NASHVILLE – Tennessee Department of Finance and Administration Commissioner Jim Bryson today announced that February tax revenues exceeded budgeted estimates. February revenues totaled $1.3 billion, which is $88.3 million more than the state received in February 2022 and $128.4 million more than the budgeted estimate. The growth rate for February was 7.11 percent.
“February’s positive revenue gains are primarily due to strong sales tax growth,” Bryson said. “Sales tax revenues, reflecting consumer spending from January, recorded the largest monthly growth to date in the current fiscal year. Conversely, corporate tax receipts and privilege tax revenues were strikingly lower compared to last February, while all other revenues combined grew 5.4 percent.
“As we proceed through the remainder of the fiscal year, we will continue to cautiously monitor our revenue and expenditure patterns to ensure fiscal balance.”
On an accrual basis, February is the seventh month in the 2022-2023 fiscal year.
General fund revenues exceeded the budgeted estimates in the amount of $98.9 million while the four other funds that share in state tax revenues were $29.5 million more than the estimates.
Sales tax revenues were $138.9 million more than the estimate for February and 11.83 percent more than February 2022. For seven months, revenues are $868.9 million higher than estimated. The year-to-date growth rate for seven months was 9.14 percent.
Franchise and excise tax revenues combined were $11.5 million less than the February budgeted estimate. For seven months, revenues are $383.2 million more than the estimate and the year-to-date growth rate is 13.27 percent.
Gasoline and motor fuel revenues for February decreased by 0.79 percent compared to February 2022 and were $1.2 million less than the February budgeted estimate of $98.3 million. For seven months, revenues are less than estimates by $7.8 million.
Motor vehicle registration revenues were $4.6 million more than the February estimate, and on a year-to-date basis they are $24.3 million more than estimates.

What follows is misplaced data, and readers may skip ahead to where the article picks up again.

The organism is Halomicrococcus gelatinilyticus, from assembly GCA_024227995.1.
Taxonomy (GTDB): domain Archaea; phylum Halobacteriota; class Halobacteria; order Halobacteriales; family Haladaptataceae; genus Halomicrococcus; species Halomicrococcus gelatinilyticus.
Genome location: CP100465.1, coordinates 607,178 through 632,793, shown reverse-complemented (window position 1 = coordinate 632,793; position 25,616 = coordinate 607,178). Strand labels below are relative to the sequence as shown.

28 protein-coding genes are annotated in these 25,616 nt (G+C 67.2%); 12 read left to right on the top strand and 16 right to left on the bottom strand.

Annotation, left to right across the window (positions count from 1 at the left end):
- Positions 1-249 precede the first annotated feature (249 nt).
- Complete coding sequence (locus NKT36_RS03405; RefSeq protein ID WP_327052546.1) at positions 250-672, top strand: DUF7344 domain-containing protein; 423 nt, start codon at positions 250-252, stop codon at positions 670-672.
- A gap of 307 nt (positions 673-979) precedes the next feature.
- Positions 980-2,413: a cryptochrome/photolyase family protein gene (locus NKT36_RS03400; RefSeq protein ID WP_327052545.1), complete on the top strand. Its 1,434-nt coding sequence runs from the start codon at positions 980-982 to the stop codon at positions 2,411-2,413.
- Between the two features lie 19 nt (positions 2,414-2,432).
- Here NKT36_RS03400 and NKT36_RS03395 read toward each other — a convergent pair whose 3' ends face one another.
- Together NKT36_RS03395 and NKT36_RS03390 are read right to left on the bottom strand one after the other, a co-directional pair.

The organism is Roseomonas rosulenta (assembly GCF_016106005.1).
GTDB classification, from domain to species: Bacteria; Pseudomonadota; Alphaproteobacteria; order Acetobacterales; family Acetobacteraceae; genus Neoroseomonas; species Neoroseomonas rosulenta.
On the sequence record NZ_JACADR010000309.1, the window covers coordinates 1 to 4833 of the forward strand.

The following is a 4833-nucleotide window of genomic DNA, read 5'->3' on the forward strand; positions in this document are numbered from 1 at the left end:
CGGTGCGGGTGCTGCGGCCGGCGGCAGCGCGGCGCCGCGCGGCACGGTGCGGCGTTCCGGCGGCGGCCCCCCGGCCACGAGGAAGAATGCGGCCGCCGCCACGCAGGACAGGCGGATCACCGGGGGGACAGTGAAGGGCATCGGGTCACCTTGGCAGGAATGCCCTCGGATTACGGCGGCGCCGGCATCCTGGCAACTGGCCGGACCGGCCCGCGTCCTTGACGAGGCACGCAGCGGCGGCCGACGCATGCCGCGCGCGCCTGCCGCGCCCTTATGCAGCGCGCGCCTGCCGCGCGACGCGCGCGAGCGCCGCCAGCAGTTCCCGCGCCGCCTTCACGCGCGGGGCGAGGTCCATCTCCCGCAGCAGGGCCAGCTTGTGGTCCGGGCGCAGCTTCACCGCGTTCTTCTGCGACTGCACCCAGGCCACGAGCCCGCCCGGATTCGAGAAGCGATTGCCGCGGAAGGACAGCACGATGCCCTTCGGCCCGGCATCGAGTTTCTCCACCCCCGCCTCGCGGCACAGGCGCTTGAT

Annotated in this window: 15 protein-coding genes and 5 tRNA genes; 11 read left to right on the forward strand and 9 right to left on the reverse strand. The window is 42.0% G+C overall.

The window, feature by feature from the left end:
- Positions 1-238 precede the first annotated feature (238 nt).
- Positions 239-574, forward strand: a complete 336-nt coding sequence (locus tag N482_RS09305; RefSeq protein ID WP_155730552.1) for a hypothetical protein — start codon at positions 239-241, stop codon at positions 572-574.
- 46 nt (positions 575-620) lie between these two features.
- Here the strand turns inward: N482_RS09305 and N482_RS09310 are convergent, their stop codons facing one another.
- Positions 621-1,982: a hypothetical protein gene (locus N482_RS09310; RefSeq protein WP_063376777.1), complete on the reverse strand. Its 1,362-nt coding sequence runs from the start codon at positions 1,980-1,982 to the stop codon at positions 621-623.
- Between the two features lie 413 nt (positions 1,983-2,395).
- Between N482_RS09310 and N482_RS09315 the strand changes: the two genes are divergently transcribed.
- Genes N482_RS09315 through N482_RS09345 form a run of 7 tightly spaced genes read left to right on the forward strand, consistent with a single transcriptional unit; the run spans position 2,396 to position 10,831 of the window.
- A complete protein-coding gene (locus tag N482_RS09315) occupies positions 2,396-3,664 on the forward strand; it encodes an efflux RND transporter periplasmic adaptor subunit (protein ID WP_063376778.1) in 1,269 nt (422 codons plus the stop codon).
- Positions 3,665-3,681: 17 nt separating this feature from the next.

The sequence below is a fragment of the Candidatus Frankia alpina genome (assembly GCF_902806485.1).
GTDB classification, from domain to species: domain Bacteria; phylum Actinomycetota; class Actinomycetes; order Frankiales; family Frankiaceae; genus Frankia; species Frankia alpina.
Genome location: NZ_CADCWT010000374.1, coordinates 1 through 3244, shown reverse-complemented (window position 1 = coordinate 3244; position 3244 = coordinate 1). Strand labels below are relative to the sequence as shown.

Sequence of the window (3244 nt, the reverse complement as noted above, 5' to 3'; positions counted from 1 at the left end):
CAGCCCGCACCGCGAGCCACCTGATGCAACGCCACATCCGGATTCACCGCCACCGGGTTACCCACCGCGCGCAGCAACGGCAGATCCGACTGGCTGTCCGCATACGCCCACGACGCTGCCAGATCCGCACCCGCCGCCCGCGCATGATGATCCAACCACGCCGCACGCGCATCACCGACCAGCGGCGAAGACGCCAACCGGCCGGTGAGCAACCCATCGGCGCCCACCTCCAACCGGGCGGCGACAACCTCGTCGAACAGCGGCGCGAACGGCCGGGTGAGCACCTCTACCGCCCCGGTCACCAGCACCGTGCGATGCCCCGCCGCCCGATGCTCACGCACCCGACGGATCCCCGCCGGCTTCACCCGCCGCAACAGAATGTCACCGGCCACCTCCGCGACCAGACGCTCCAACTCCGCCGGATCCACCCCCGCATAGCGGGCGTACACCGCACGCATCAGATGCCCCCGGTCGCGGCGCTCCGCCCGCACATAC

Tobacco taxes were nearly even with the February budgeted estimate of $16.6 million. For seven months, tobacco tax revenues are $6.9 million less than the budgeted estimate.
Privilege taxes were $12.9 million less than the February estimate. Year-to-date, privilege tax revenues are $38.9 million less than estimated and growth is negative 19.99 percent.
Business taxes were $0.2 million more than the February estimate. For seven months, revenues are $15.7 million more than the budgeted estimate.
Mixed drink, or liquor-by-the-drink, taxes were $5.4 million more than the February estimate, and on a year-to-date basis, revenues are $37.6 million more than the budgeted estimate.
All other tax receipts were more than estimates by a net of $4.9 million.
Year-to-date revenues for seven months were $1.3 billion more than the budgeted estimate. The general fund recorded $1.2 billion in revenues more than estimates, and the four other funds totaled $121.6 million more than year-to-date estimates.
The budgeted revenue estimates for 2022-2023 are based upon the State Funding Board’s consensus recommendation from November 23, 2021 and adopted by the second session of the 112th General Assembly in April 2022. Also incorporated in the estimates are any changes in revenue enacted during the 2022 session of the General Assembly. These estimates are available on the state’s website at https://www.tn.gov/content/tn/finance/fa/fa-budget-information/fa-budget-rev.html.